By Julie Steenhuysen
CHICAGO (Reuters) – U.S. officials now say that people 50 and older can get a second COVID-19 booster shot to fortify their immune defenses against COVID-19. But for individuals in that group, the decision is complicated.
Here are considerations health experts say people should weigh.
WHAT IS THE RECOMMENDATION?
Last month, the U.S. Food and Drug Administration and the Centers for Disease Control and Prevention said any person aged 50 and older can get a second COVID-19 booster of an mRNA vaccine from Moderna and Pfizer/BioNTech at least four months following their last shot.
The same goes for people who are severely immunocompromised aged 12 and up as well as those who have received two doses of Johnson & Johnson's shot.
Dr. Peter Marks, director of FDA's Center for Biologics Evaluation and Research, said the aim is to give older adults the option to top up waning vaccine protection against severe disease as the virus continues to circulate.
The highly transmissible Omicron BA.2 subvariant has fueled cases in other countries and is now sweeping the United States, accounting for the majority of all coronavirus infections here.
WHAT IS THE EVIDENCE?
Data presented to a panel of FDA advisers last week showed that current vaccines lose much of their effectiveness in staving off infections from the Omicron variant but still do a good job at preventing severe disease, especially in people with healthy immune systems. Concerns about the variant's ability to evade the vaccine as well as data showing the shots become less protective over time prompted U.S. health officials to authorize a second booster.
Evidence in favor of a second booster comes from an Israeli study of more than 1.2 million adults published last week in the New England Journal of Medicine. It showed that a fourth dose of the Pfizer/BioNTech vaccine lowered rates of severe COVID-19 among those age 60 and older but offered only short-lived additional protection against infection.
WEIGHING THE RISK
The decision to get a fourth dose should take into account a person's individual risk factors, experts say.
For people 65 and older, the immune compromised, or those 50 and older with serious medical conditions, the answer is “pretty easy,” said Dr. William Schaffner, an infectious disease expert at Vanderbilt University Medical Center. They should get a second booster.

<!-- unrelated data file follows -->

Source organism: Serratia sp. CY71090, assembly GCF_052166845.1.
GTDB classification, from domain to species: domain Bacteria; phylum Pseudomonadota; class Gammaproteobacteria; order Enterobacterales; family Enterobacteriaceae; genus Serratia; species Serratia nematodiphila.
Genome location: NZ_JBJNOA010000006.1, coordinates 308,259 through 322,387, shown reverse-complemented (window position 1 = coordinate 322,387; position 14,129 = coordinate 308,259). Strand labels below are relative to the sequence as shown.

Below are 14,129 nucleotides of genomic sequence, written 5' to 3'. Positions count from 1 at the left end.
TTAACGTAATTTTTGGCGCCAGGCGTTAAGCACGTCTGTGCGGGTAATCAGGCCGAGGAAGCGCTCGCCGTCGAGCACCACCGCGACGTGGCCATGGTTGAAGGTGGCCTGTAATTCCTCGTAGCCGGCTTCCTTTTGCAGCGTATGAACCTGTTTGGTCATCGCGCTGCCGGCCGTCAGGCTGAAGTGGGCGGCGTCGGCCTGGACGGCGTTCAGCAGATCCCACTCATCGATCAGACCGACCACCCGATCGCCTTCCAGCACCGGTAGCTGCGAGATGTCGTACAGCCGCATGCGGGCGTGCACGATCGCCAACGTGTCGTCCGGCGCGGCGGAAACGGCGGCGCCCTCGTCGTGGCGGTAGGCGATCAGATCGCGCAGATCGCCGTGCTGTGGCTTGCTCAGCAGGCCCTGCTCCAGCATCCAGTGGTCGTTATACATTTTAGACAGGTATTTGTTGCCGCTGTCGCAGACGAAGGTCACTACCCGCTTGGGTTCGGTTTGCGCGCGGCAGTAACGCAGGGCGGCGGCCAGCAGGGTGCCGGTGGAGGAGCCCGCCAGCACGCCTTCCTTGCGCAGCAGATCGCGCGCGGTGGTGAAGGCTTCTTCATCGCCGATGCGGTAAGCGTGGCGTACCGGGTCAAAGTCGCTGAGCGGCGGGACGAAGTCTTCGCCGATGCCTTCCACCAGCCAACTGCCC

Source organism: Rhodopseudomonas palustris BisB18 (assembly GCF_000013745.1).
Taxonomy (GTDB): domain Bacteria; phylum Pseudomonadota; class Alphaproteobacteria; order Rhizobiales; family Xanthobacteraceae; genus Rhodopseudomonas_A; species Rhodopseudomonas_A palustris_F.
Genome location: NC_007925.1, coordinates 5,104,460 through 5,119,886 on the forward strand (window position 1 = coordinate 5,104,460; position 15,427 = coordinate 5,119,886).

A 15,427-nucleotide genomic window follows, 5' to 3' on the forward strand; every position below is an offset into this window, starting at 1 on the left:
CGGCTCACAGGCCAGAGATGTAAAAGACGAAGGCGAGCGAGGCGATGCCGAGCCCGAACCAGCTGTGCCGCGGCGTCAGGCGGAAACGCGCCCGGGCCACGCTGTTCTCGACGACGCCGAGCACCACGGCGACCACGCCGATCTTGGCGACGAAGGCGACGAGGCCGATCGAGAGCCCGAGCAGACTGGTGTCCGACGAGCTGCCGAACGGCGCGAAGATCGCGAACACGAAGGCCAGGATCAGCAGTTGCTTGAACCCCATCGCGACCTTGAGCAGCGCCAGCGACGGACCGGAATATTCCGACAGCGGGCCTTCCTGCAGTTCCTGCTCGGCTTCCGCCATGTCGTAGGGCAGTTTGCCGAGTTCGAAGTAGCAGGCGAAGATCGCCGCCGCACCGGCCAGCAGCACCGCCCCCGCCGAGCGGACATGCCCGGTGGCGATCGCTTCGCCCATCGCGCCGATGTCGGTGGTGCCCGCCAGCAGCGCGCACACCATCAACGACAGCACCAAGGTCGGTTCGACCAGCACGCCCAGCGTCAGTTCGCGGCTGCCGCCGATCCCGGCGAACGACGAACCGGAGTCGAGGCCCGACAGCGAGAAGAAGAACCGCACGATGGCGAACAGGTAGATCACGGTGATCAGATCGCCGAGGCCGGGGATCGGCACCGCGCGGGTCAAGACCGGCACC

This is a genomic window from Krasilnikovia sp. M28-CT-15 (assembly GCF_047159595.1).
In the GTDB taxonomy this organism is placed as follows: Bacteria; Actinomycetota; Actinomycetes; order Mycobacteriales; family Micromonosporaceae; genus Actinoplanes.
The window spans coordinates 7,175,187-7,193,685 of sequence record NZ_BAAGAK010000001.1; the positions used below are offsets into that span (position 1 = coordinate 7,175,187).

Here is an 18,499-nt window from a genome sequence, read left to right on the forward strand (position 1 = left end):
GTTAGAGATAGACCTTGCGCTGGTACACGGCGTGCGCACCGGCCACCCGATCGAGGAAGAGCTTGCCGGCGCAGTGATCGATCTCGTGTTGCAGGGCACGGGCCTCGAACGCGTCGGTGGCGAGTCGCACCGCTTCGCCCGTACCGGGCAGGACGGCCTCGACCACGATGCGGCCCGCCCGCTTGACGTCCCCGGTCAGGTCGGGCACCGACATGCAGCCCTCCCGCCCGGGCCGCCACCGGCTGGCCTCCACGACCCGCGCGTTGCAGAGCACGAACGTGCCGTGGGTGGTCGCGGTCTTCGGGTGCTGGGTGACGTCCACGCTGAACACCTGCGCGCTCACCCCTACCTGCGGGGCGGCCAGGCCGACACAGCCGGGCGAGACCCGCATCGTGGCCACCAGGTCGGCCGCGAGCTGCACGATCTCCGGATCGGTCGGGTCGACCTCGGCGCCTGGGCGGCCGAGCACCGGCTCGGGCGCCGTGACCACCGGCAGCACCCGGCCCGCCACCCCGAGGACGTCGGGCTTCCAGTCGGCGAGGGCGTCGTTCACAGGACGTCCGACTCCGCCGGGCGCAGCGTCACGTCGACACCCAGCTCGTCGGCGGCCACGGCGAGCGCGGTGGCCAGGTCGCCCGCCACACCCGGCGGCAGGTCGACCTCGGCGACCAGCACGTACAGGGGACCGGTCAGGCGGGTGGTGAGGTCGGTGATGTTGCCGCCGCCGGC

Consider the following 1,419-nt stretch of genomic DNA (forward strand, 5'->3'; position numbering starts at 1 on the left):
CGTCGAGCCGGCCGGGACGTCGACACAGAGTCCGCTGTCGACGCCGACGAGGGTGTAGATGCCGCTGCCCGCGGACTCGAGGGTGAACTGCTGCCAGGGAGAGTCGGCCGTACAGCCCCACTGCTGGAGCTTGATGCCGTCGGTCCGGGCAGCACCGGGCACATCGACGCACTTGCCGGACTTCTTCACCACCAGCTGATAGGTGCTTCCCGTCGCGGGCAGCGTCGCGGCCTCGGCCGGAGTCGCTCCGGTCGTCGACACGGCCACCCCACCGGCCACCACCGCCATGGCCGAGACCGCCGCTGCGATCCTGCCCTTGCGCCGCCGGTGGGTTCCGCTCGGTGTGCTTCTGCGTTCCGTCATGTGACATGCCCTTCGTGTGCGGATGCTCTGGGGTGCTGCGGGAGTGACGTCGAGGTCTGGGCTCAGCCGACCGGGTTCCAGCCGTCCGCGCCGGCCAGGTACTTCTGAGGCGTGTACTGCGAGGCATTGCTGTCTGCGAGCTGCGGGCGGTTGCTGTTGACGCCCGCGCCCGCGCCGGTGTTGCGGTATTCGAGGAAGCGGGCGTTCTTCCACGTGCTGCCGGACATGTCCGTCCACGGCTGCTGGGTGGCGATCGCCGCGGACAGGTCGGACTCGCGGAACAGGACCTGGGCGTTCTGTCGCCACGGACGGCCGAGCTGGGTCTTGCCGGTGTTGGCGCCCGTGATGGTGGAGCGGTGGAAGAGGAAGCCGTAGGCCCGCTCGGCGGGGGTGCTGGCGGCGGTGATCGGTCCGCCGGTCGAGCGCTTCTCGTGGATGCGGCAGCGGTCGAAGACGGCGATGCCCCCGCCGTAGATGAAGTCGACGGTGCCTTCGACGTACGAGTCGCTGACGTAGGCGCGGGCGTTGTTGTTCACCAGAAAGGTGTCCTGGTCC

But for healthy people over 50, experts are unsure available data makes a clear case for them to get another booster.
“There's no clear evidence that vaccine protection against severe illness is waning in healthy adults with functioning immune systems,” said Dr. Michael Daignault, and emergency physician and chief medical advisor to Reliant Health Services, an Atlanta-based testing company.
Daignault said the Israeli study may have been flawed by confounding factors such as other preexisting health conditions and behavior.
“I'm not convinced that most people need a fourth dose – or second booster – at this time,” he said.
Dr. Gregory Poland, a former FDA vaccine advisory panel member and head of Mayo Clinic's Vaccine Research Group, said the decision is challenging for many.
“I get many, many calls from my physician colleagues at the clinic and around the United States, wondering what to do,” he said.
For people who have had a third shot, the risk of severe disease is already pretty low, said Dr. Jesse Goodman, an infectious disease expert at Georgetown University and a former FDA chief scientist.
Goodman said a fourth dose “may reduce it further, but we don't know for how long. That's why this is such a difficult call,” he said.
Goodman, who is 70, and Poland, who is 66, both said they are holding off on a fourth dose based on their current health.
Because protection from a second booster is likely short-lived, Poland suggested people may want to time their shot for a trip, a high-risk event, or a new surge in cases.
(Reporting by Julie Steenhuysen; editing by Caroline Humer and Bill Berkrot)